White Grape Jam

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White Grape Jam

In addition to his obsession with Bonsai trees, my dad has taken up gardening (fruits and vegetables) as a new hobby.  Apparently, my dad had an enormous yield of white grapes this year, and he brought 5-6 lbs. over to my house last weekend.  The grapes were delicious and sweet – but had some horrible seeds in the middle!  I’m not one to eat grapes with seeds – it’s just too annoying spitting out seeds.  What was I going to do with all these grapes???  Time to break out the jam making supplies!

My dad's grape garden

The hardest part in making this jam was removing the seeds from the grapes.  While watching TV, I stood over the kitchen counter (for about 3 hours) slicing each grape in half, removing the seed, and squeezing the grape “meat” into a bowl, discarding the skin in the process.  When I was done, my several pounds of grapes turned into about 4 cups of seedless, skinless “grape goo”.  I was too tired to do anything else, so I set aside the grape goo for the next day for jam making.  It would be much easier to make this jam using regular seedless grapes from the market – all you would have to do is just squish the grapes to separate the meat and juice from the skins (which would take minutes instead of hours).  This recipe will make enough jam for 5 half-pint jars.

White Grape Jam:

My dad's homegrown white grapes.

  • 4 c. pitted & peeled grapes
  • zest of 1 lemon
  • 4 T. lemon juice
  • 4 T. low sugar pectin
  • 1/2 tsp. salt
  • 2 c. sugar
  • 5 half pint jars, rings, & lids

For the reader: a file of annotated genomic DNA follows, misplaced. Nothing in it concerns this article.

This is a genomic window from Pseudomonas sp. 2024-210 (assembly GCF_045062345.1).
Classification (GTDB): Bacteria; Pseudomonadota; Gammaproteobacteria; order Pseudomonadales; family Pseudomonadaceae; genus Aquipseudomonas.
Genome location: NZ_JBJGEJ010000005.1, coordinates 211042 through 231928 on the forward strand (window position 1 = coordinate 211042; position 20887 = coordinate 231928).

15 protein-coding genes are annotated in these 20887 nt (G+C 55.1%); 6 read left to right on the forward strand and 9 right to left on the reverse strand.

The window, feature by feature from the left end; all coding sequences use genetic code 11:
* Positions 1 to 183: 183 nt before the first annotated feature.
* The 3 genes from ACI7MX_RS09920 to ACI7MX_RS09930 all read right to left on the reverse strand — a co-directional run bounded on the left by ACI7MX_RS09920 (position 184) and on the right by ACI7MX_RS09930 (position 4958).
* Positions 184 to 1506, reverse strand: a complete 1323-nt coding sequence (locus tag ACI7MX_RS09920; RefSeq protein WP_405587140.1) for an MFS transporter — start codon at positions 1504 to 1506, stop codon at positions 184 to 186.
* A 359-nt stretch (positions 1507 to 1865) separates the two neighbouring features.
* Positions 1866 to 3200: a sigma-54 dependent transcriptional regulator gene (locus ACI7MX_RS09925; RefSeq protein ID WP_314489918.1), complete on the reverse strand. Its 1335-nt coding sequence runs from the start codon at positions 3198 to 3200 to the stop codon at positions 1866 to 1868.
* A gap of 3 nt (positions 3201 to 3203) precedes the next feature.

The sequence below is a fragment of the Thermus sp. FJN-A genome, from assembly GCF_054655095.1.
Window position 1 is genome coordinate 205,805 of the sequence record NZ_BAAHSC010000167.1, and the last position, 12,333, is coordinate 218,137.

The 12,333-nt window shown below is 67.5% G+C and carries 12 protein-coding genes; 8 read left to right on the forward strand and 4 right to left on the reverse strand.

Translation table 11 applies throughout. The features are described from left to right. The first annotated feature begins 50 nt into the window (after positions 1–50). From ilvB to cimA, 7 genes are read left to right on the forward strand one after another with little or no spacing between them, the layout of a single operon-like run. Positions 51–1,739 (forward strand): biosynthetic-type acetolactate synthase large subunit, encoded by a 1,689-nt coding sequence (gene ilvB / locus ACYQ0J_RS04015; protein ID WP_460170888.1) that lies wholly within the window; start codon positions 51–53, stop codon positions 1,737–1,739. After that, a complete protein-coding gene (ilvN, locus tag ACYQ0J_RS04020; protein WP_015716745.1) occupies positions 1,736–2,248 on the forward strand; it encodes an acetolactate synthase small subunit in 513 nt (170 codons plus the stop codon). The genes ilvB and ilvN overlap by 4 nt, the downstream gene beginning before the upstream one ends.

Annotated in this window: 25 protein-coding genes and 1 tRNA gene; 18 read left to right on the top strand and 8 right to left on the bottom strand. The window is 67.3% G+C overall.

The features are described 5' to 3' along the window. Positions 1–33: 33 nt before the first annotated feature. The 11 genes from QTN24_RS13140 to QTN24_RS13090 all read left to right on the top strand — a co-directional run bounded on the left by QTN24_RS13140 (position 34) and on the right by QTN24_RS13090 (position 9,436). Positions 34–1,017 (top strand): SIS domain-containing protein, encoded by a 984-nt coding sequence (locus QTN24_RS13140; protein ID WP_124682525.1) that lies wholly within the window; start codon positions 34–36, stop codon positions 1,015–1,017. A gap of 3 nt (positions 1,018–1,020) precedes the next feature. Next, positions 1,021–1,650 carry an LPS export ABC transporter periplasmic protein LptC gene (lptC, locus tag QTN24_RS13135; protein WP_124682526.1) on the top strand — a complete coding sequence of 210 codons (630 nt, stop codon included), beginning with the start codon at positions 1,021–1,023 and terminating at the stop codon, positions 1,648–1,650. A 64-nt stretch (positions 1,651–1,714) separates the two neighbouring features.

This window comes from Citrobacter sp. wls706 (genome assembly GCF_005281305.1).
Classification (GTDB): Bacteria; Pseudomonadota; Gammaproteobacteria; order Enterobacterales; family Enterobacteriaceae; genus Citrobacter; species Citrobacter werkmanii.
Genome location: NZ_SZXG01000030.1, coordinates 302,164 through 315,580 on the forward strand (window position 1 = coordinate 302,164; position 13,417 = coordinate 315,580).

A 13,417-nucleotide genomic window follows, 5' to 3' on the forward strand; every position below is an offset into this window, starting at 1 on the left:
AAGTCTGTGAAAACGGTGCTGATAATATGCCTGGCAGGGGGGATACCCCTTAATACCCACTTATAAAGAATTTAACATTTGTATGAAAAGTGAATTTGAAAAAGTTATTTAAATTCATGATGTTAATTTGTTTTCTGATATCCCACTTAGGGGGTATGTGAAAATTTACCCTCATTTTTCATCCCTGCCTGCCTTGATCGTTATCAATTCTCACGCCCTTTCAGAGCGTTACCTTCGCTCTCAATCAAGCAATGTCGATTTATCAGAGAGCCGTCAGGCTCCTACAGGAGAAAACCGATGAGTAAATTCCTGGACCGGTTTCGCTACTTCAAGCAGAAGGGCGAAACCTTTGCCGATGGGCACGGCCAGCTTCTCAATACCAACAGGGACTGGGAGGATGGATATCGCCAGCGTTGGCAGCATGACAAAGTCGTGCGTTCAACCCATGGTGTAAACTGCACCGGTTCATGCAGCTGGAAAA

• large stock pot
  • wire rack that fits in the bottom of the pot
1.  Wash the grapes.  Pit and peel each grape by cutting in half, removing the seed with a sharp knife, and squeezing the grape goo out into a large measuring cup or bowl.  Discard the seeds and skins.  You will need several pounds of grapes to get 4 cups of grape goo.
2.  Sterilize the tongs, ladle, jars, and rings in boiling water for 10 minutes.  Meanwhile, boil the grapes, lemon zest, lemon juice, pectin, and salt in a large pan for 5 minutes.
3.  After the 5 minutes (stirring in between), add the sugar, and continue to boil for 1 minute until fully dissolved.  Your jam is now ready for water bath canning.  (Or you can refrigerate and use within a few weeks.)
4.  Ladle the hot jam into the sterilized jars.  Wipe off the rims.  Place the lids (always use new lids) in the boiling water for a minute or two to soften the adhesive.  Place the lids on the jars, and tighten the rings (finger tight only).
5.  Carefully place the sealed jars back into the water and return to boil.  Cover with the lid, and boil for 10 minutes (for altitudes less than 1,000 ft above sea level).  (For higher altitudes, you may need to add a few minutes of extra processing time.)  Make sure the water is at a full boil for the entire processing time – don’t be fooled by pockets of air escaping from the jars.  Also, make sure the water level completely covers the jars, at least 1 inch over the tops.
6.  Carefully remove the jars and set on top of a towel to cool overnight.  Do not move or disturb the jars until the next day.  Check that the lids are tightly sealed and do not move when depressing the top with your finger.


  1. Janice says:

    Hi, my daughter & I made this jam yesterday, however it didn’t set up, we didn’t peel the grapes we puréed them in my NutraBullet & picked out any large pieces. Otherwise followed the recipe. Any thoughts on why it didn’t? Just thought I’d ask. It tastes awesome by the way.

    • Mika Mika says:

      I’m not sure. Maybe pureeing them liquefied the fruit too much. I leave the grape halves intact – that could be the difference.